Intestinal perforation in Crohn's disease. Factors predictive of surgical resection

Gastroenterol Clin Biol. 2005 Nov;29(11):1105-11. doi: 10.1016/s0399-8320(05)82174-8.


New medical therapeutic options challenge the usual surgical management of Crohn's disease patients with intestinal perforation.

Objectives: To determine factors predictive of surgery for perforation in Crohn's disease and define a group of patients that may benefit from non-surgical treatment.

Methods: One hundred and sixty-two patients (69 males, 93 females, mean age 39) with perforated Crohn's disease (fistula, abscess, inflammatory mass) between January 1995 and September 2003 were studied retrospectively.

Results: One hundred and fifty-one patients (93%) underwent surgery: 70 had planned surgery and 81 had surgery for symptomatic deterioration. At two years, the cumulative probability of intestinal resection was 0.89 +/- 0.03, and the cumulative probability of unplanned intestinal resection was 0.72 +/- 0.05. Predictive factors of unplanned surgery were elevated platelet count (adjusted hazard ratio 3.15; 95% CI 2.21-4.50) and absence of fistula (adjusted hazard ratio 3.14; 95% CI 2.48-3.99). The rate of postoperative complications, the need for a stoma, and the length of bowel resection were not significantly different whether the surgery was planned or not.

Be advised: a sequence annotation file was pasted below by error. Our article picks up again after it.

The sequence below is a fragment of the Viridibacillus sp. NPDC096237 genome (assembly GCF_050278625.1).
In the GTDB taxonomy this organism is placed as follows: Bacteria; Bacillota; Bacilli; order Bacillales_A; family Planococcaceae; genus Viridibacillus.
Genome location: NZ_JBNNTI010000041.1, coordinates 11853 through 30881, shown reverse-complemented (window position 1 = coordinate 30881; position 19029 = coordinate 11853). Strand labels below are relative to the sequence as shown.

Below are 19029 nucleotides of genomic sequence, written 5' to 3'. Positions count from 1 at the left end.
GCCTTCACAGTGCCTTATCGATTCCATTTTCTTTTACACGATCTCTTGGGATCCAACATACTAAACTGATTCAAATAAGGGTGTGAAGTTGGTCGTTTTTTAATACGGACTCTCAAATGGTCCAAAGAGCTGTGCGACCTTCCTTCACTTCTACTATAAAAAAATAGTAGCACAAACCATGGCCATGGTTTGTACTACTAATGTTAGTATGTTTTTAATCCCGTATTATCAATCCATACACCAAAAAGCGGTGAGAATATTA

Conclusion: A significant proportion of patients with intestinal perforation complicating Crohn's disease, particularly those with a fistula, might benefit from non-surgical treatment.

MeSH terms

  • Abscess / etiology
  • Abscess / surgery
  • Adult
  • Aged
  • Crohn Disease / complications*
  • Crohn Disease / surgery*
  • Digestive System Fistula / etiology*
  • Digestive System Fistula / surgery
  • Digestive System Surgical Procedures*
  • Disease Progression
  • Female
  • Humans
  • Inflammation
  • Intestinal Perforation / etiology*
  • Intestinal Perforation / surgery*
  • Male
  • Middle Aged
  • Patient Selection
  • Prognosis
  • Retrospective Studies
  • Risk Factors